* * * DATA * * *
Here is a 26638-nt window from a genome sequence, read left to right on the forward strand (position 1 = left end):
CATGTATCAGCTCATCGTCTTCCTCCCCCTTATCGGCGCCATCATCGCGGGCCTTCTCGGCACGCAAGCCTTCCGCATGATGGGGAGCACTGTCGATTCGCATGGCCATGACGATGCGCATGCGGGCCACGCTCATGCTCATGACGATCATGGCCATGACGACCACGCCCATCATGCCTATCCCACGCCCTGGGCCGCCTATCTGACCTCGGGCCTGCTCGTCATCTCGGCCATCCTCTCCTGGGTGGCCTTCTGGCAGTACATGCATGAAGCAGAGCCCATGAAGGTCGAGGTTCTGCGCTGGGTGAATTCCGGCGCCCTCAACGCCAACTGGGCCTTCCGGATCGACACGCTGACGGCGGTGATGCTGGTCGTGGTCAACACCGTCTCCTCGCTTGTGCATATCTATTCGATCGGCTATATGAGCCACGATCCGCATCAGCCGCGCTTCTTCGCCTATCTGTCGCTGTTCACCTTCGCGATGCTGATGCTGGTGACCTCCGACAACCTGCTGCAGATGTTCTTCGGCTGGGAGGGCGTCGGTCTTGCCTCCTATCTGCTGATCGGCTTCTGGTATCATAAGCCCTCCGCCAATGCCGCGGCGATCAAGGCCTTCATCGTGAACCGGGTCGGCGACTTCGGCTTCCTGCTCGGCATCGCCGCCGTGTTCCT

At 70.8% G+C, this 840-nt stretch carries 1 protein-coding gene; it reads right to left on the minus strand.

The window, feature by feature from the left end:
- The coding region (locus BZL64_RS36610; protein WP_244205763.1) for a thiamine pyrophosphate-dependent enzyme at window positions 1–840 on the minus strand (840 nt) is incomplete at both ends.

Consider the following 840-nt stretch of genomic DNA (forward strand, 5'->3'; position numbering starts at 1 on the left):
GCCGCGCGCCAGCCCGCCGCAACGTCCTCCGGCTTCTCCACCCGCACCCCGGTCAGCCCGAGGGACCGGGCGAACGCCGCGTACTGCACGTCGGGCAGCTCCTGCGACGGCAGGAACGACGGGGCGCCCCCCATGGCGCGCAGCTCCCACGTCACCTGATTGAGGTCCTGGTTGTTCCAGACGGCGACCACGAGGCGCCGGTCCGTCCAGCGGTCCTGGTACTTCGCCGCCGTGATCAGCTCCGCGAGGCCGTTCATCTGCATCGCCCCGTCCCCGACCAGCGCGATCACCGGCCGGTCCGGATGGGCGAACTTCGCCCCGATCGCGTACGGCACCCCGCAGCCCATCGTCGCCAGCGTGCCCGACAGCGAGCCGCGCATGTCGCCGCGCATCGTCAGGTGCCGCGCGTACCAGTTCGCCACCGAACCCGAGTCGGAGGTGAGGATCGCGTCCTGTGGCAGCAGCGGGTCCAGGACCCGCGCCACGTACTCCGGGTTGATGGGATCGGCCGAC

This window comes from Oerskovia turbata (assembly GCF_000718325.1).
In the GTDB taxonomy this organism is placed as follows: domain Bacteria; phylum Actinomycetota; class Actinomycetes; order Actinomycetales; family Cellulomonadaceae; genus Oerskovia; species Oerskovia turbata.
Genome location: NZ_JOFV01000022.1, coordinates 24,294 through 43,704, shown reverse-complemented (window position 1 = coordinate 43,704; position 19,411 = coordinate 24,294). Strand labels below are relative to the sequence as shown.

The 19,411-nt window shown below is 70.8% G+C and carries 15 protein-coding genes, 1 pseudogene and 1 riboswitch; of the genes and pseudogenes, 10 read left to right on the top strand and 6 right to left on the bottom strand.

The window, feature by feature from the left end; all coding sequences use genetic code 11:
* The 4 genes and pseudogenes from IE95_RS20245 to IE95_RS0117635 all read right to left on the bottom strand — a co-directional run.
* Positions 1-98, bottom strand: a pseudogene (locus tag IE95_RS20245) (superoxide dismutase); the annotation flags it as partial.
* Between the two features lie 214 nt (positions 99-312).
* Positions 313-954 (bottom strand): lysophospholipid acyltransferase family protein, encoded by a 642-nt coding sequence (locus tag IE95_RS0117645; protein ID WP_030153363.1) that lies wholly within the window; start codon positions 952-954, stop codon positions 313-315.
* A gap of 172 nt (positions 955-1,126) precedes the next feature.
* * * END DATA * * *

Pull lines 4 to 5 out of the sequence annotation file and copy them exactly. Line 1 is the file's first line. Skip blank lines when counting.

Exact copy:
The window, feature by feature from the left end:
- The coding region (locus BZL64_RS36610; protein WP_244205763.1) for a thiamine pyrophosphate-dependent enzyme at window positions 1–840 on the minus strand (840 nt) is incomplete at both ends.